JaxPort welcomes largest container ship to ever visit Jacksonville

The MOL Bravo docked in JAXPORT Saturday

The MOL Bravo docked at JAXPORT Saturday. It's the largest container ship to ever dock in Jacksonville.
The MOL Bravo docked at JAXPORT Saturday. It's the largest container ship to ever dock in Jacksonville.

JACKSONVILLE, Fla. – JaxPort and the TraPac Container Terminal at Dames Point welcomed the largest container ship to ever visit a Florida port Saturday. The ship transited the Suez Canal from Asia before reaching the U.S. East Coast.

Although the ship is moving a significant amount of cargo during its Jacksonville stop, it could not access the port at full capacity due to the 40-foot depth of the St. Johns River shipping channel. A project initially planned to deepen 13 miles of the St. Johns River from 40 feet to 47 feet and was estimated to cost $684 million. Earlier this month, JaxPort announced the project would only dredge 11 miles of the river, ending at the Dames Point Bridge -- a change that would reduced the project cost to $484 million.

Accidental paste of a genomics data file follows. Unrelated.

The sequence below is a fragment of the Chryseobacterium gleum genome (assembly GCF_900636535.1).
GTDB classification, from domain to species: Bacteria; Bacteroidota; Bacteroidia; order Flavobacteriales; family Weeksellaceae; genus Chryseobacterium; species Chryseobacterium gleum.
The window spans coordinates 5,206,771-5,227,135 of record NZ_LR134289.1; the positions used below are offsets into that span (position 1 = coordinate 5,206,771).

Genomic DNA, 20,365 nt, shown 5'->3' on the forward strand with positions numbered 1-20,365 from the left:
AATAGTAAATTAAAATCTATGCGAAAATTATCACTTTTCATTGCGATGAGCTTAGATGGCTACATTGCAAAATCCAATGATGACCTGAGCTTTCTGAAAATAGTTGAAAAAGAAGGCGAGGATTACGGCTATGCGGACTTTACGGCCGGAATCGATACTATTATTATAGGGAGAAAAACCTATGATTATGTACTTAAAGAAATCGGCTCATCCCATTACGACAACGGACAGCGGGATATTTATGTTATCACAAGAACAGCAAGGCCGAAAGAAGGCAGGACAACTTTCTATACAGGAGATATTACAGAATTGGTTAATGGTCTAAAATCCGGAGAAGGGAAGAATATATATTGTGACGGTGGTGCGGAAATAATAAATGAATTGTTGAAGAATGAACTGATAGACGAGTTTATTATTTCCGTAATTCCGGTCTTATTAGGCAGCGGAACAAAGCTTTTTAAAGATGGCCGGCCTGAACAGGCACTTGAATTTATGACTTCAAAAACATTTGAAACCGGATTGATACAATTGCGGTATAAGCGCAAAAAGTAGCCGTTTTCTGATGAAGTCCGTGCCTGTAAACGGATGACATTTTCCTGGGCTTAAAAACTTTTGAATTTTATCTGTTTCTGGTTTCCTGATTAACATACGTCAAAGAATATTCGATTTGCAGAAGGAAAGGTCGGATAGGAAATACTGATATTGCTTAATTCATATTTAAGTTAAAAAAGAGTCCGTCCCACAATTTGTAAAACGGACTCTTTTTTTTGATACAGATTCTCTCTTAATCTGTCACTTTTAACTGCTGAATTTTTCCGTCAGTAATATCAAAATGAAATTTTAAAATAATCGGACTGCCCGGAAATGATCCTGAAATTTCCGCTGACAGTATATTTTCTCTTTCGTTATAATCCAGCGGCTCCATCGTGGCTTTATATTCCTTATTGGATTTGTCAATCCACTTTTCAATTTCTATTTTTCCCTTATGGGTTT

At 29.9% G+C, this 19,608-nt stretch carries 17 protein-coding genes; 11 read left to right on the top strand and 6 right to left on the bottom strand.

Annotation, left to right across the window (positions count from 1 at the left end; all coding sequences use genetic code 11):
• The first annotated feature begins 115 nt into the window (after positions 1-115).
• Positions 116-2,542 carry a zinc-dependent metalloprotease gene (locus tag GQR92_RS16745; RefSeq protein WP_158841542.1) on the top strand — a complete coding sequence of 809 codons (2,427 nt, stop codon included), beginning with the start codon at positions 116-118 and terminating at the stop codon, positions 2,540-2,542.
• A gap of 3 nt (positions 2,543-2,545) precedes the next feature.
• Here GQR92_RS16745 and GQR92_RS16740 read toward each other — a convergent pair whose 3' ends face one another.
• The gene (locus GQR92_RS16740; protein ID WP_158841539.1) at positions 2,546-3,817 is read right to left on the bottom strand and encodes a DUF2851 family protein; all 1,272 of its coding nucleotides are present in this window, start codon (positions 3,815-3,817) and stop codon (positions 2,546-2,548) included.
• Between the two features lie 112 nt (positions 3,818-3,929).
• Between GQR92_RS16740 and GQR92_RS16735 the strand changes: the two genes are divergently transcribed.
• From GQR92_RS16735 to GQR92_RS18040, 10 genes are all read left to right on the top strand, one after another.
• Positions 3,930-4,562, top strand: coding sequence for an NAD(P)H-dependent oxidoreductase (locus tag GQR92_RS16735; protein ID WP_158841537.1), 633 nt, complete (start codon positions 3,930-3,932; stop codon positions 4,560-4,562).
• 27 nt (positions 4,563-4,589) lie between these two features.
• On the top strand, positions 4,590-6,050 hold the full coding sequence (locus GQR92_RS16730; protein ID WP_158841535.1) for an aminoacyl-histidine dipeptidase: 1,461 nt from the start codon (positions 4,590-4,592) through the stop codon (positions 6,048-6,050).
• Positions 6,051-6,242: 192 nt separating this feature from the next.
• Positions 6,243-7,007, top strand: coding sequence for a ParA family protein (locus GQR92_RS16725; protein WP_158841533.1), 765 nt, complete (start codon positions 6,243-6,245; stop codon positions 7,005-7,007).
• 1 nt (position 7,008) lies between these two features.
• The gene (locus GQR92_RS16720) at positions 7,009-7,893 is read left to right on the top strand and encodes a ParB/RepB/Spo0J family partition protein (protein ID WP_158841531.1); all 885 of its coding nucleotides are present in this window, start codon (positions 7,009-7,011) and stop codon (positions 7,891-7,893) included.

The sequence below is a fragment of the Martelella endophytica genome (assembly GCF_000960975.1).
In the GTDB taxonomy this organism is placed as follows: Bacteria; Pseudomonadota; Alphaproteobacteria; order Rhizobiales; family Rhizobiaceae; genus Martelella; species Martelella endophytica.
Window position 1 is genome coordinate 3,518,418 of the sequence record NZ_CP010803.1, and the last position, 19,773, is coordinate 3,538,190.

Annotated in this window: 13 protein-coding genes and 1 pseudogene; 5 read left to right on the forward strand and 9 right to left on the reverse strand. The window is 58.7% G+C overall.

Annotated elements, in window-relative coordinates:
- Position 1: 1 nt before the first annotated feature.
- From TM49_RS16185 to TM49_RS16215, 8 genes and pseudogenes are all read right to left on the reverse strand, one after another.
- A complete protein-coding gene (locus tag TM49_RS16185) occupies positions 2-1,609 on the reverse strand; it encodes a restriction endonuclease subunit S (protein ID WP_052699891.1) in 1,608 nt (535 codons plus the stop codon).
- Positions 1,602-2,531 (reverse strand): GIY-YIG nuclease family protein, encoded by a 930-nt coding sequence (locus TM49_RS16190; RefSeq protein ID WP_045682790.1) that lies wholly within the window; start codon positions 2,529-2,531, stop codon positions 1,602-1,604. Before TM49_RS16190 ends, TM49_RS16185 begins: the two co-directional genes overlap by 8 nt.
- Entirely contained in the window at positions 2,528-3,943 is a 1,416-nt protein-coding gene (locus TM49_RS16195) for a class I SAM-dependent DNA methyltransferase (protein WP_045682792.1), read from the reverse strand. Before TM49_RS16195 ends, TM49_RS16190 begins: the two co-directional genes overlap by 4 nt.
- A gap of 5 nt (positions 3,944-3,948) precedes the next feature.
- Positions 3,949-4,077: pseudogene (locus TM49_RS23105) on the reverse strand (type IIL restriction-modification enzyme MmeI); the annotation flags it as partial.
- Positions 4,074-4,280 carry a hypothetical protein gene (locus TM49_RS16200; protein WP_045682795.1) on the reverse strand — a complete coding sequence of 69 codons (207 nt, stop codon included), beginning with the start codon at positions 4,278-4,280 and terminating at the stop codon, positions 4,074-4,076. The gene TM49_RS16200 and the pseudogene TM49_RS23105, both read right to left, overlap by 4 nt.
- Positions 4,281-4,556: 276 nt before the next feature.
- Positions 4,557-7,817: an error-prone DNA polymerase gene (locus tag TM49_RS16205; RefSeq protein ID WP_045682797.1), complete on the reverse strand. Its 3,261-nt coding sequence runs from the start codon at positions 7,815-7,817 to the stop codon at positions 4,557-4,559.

On Monday, the JaxPort's board of directors unanimously approved the first phase of port funding for the 11-mile Harbor Deepening Project.

JaxPort says the federal government's share of the first phase of the construction has grown to $21.5 million and some of its shipping partners are willing to contribute to the cost. JaxPort is currently meeting with Jacksonville City Council members to discuss local contribution to the project.

"When our harbor is deepened to 47 feet, a ship like the MOL Bravo will move twice as much cargo in and out of JaxPort," said Dennis Kelly, regional vice president and general manager of TraPac Jacksonville.

In addition to funding, the project is facing other obstacles, including a lawsuit filed by the St. Johns Riverkeeper that questions the dredging's environmental impact and economic projections.

JaxPort offers direct trade with Asian ports through both the Panama and Suez canals to three of the world’s three largest ocean carrier alliances, which now dominate Asian trade with the U.S. The port has recorded an average of 21 percent annual growth in Asian container volumes during the past five years.

"We are currently at a depth challenge. When we get the river to 47 feet, we will start seeing significantly more cargo," said Vincent Cameron, president of International Longshoremen's Association Local 1408. "Containers represent jobs and the more containers we bring in the more jobs we create."